The CA also should be examined, as the statute prohibits arrangements regarding production, supply, distribution, storage, acquisition or control of goods, or provision of services that cause or are likely to cause an appreciable adverse effect on competition within India. Under the CA, certain arrangements are presumed to have an appreciable adverse effect on competition, including, but not limited to any agreements which directly or indirectly determine purchase or sale prices, limit or control production, supply, markets, technical development, investment or provision of services, and/or share the market or source of production or provision of services by way of allocation of geographical areas of the market, or type of goods or services, or number of customers in the market, or in any other similar way. The CA is similar to the Sherman Antitrust and Clayton Act in the United States. As such, franchisors should have their agreements carefully reviewed by an international franchise attorney to determine if the provisions thereof include any tie-in arrangements, exclusive supply and distribution provisions, and/or resale price provisions, which would be regarded as being anti-competitive in that they would cause an appreciable adverse effect on competition in India.
Before a franchisor decides to export their franchise concept to India, or any other country, they need to perform some self analysis and make sure they’re fully prepared for this new venture.
Following are ten important steps to follow before going into foreign markets:
- Have a solid franchise program in operation with successful franchisees and good franchise relations.
- There should be a minimum of 50 franchisees in the home country. Although not a strict requirement, a minimum of 50 units indicates a level of franchisor experience.
- Be sure that the franchise concept can be successful in other countries. Due to local customs or consumer preferences, some concepts may not be adaptable to other countries.
- There needs to be competent franchisor staff available to implement, train, and support the new foreign licensee.
- Make sure that all of the operating and marketing manuals are current and up to date. There should be marketing materials that can be adapted and translated for use in other countries.
- Perform a competitive analysis of target countries to determine if the franchise will face competition. A number of competitors can signal good demand for the franchise product or services.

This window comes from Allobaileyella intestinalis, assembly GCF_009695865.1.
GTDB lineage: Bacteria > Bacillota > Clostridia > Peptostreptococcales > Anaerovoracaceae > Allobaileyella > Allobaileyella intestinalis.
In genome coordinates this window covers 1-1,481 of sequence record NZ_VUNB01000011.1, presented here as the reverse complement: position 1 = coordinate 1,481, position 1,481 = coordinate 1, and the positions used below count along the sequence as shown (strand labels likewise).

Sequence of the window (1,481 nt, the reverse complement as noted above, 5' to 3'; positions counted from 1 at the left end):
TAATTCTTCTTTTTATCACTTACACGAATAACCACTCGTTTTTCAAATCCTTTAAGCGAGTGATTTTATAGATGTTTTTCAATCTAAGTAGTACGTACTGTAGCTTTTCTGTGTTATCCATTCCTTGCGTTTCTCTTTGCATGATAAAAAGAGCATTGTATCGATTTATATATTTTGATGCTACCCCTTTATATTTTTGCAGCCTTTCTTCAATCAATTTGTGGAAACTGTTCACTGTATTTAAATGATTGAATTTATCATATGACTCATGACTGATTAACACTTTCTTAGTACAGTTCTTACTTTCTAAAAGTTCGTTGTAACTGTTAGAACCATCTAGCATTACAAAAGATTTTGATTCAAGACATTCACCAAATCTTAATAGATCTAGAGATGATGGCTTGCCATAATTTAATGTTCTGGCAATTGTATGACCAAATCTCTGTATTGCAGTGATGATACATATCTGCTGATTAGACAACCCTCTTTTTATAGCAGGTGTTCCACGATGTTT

- Get some advice from a consultant or advisor who has experience in international franchising and licensing. You need to rely upon experts who have prospected candidates, negotiated agreements, and have operational experience.
- Be prepared to invest some capital in overseas visits and legal costs.
- Before implementing your international launch, apply to register your trademarks and any intellectual property (“IP”) you own.
- Lastly, don’t expect to receive a licensing fee until you’ve invested a good deal of time and effort in the entire sales process.
With a growing economy, franchising in India has great potential. However, both franchisors and prospective franchisees should proceed only after consulting qualified international franchise legal counsel, and after having a clear understanding of the common law and statutes which might impact not only the relationship between the franchisor and the franchisee, but also as to potential liability to the consuming public in India.
© 2011 FranchiseKnowHow, LLC
About the Authors
Mario Herman has been an international franchise and trade attorney for almost 30 years. He has represented over 150 franchise systems nationally and internationally. Mr. Herman mediates, arbitrates, and litigates worldwide, and has lectured and written extensively on franchise topics. He recently established a consulting firm with Mr. Teixeira and Dr. Wenjing Ding entitled China Franchise International, dedicated to bringing franchise concepts to China, and promoting Chinese entrepreneurs internationally. Mr. Herman is available at www.internationalfranchiselaw.com.
Ed Teixeira has over 35 years of franchise industry experience as a franchise executive and franchisee. He has served as a franchise executive in the c-store, manufacturing and home healthcare industries and has licensed franchises in Asia, Europe and South America. Ed operates FranchiseKnowHow which provides information and advice to prospective and existing franchisees and franchisors. He just published The Franchise Buyers Manual.